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  1. P-Dub is offline
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    Posted On:
    1/01/2006 1:30pm


     Style: MT, Boxing

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    Hell yeah! Hell no!
  2. Red Elvis is offline
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    Da Komrads... Again you are MadPelvisOwn3d!

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    Posted On:
    1/01/2006 2:21pm

    supporting member
     Style: Spetsnaz Shovel-Fu

    --
    Hell yeah! Hell no!
    Have told this before the last time this stupid topic came up but I'll repeat it again. My old trainer had a brother who got into fights every weekend. He was tough as nails and pretty hardcore but that all ended when he picked a fight with an armed off duty police officer who shot and killed him. 'Nuff said...
    .
    :icon_twis
    .

    To fight and conquer in all your battles is not supreme excellence;
    Supreme excellence consists in breaking the enemy's resistance without spilling your Guinness.
    Sun "Fu Man JhooJits" Tzu, the Art of War & Guinness
  3. Lucky Seven is offline

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    Posted On:
    1/01/2006 3:10pm


     Style: Judo

    --
    Hell yeah! Hell no!
    I don't think there's anything particularly hardcore about always picking on people who are weaker than you. But otherwise, sure if you do something a lot you're bound to get better at it (as long as you survive and don't receive a crippling injury)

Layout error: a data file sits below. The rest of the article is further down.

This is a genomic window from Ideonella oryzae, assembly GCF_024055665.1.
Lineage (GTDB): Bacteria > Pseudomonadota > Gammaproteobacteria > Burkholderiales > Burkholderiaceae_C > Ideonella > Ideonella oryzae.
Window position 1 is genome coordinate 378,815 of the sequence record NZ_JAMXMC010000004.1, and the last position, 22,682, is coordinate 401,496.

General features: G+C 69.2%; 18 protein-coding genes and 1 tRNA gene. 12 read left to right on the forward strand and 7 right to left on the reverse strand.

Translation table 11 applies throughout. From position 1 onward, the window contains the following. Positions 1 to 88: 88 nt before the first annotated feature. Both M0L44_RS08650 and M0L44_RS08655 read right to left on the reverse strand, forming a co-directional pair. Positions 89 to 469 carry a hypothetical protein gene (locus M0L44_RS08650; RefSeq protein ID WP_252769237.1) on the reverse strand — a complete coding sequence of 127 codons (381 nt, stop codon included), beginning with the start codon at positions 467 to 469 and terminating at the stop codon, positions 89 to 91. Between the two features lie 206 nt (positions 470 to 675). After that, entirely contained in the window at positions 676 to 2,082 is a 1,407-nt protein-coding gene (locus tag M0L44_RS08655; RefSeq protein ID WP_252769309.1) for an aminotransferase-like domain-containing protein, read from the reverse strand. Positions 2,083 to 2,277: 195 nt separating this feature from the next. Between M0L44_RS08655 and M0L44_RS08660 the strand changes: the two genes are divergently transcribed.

Yes but street fights have too many variables, a brawler has to do hundreds of fights to start to pick up a few trick, if you get into a fight in a bar and go to the ground and then in the next week you get in a fight standing on the parking lot would that be considered 2 "training days" well yes but of two diferent "martial arts" if you get in a hundred fights in the parking lot and then come fight in a bar full of people and object (and glass and lava everywhere) how usefull would your brawling training be ? not much i think, you would have to fight in every possible scenario a lot of times to become good, I think at least, just an idea..
  4. Virus is offline
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    Senior Member

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    Posted On:
    1/01/2006 8:03pm

    Join us... or die
     Style: Judo

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    Hell yeah! Hell no!
    I think that my post may have some things that need clarifying. Firstly, that dude isn't my friend. He has mental problems and I avoid him if possible. Secondly, I'm not in any way considering taking on the path of becoming a street bully.
  5. Shuma-Gorath is offline
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    Posted On:
    1/01/2006 8:04pm

    supporting member
     Style: BJJ - Homeland Security

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    Hell yeah! Hell no!
    I think the more distressing problem is that someone with BJJ in their style field even had to ask this question.

    Is this for or against the brawling method? Tank is at best below-average and lost to every recognized fighter on his record. He also doesn't have his own teeth if memory serves me correctly.
    Last edited by Dreadnought; 1/01/2006 8:08pm at .
  6. bdweezil6998 is offline

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    Posted On:
    1/03/2006 8:37pm


     Style: Jeet Kune Do

    --
    Hell yeah! Hell no!